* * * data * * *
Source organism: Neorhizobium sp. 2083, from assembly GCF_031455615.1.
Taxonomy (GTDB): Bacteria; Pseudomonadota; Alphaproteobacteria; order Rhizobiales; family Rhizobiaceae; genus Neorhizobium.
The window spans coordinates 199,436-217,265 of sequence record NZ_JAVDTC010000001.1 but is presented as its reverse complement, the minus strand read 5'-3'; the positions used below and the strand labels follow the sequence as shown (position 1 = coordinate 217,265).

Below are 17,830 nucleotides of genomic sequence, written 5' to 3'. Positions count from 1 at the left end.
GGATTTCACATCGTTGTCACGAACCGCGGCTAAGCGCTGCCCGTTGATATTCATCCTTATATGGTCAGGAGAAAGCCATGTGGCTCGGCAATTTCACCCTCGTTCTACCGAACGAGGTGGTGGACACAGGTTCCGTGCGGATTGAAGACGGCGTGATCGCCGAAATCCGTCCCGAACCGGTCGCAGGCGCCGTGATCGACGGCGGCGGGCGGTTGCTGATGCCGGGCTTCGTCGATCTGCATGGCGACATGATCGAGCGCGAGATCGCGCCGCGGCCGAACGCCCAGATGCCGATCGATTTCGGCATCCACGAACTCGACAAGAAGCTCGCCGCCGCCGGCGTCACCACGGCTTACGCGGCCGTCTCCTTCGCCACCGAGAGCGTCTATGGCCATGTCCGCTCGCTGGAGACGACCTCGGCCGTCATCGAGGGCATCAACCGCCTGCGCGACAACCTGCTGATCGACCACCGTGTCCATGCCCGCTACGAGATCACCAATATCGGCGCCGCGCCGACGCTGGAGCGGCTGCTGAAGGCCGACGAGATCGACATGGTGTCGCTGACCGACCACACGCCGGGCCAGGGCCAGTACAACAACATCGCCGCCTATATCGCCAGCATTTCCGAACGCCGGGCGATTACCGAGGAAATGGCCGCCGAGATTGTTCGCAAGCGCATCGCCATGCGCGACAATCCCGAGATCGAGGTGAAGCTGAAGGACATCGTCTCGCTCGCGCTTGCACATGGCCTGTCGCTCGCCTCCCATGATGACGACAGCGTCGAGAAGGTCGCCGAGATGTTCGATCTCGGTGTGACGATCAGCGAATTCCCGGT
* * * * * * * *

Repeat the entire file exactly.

Source organism: Neorhizobium sp. 2083, from assembly GCF_031455615.1.
Taxonomy (GTDB): Bacteria; Pseudomonadota; Alphaproteobacteria; order Rhizobiales; family Rhizobiaceae; genus Neorhizobium.
The window spans coordinates 199,436-217,265 of sequence record NZ_JAVDTC010000001.1 but is presented as its reverse complement, the minus strand read 5'-3'; the positions used below and the strand labels follow the sequence as shown (position 1 = coordinate 217,265).

Below are 17,830 nucleotides of genomic sequence, written 5' to 3'. Positions count from 1 at the left end.
GGATTTCACATCGTTGTCACGAACCGCGGCTAAGCGCTGCCCGTTGATATTCATCCTTATATGGTCAGGAGAAAGCCATGTGGCTCGGCAATTTCACCCTCGTTCTACCGAACGAGGTGGTGGACACAGGTTCCGTGCGGATTGAAGACGGCGTGATCGCCGAAATCCGTCCCGAACCGGTCGCAGGCGCCGTGATCGACGGCGGCGGGCGGTTGCTGATGCCGGGCTTCGTCGATCTGCATGGCGACATGATCGAGCGCGAGATCGCGCCGCGGCCGAACGCCCAGATGCCGATCGATTTCGGCATCCACGAACTCGACAAGAAGCTCGCCGCCGCCGGCGTCACCACGGCTTACGCGGCCGTCTCCTTCGCCACCGAGAGCGTCTATGGCCATGTCCGCTCGCTGGAGACGACCTCGGCCGTCATCGAGGGCATCAACCGCCTGCGCGACAACCTGCTGATCGACCACCGTGTCCATGCCCGCTACGAGATCACCAATATCGGCGCCGCGCCGACGCTGGAGCGGCTGCTGAAGGCCGACGAGATCGACATGGTGTCGCTGACCGACCACACGCCGGGCCAGGGCCAGTACAACAACATCGCCGCCTATATCGCCAGCATTTCCGAACGCCGGGCGATTACCGAGGAAATGGCCGCCGAGATTGTTCGCAAGCGCATCGCCATGCGCGACAATCCCGAGATCGAGGTGAAGCTGAAGGACATCGTCTCGCTCGCGCTTGCACATGGCCTGTCGCTCGCCTCCCATGATGACGACAGCGTCGAGAAGGTCGCCGAGATGTTCGATCTCGGTGTGACGATCAGCGAATTCCCGGT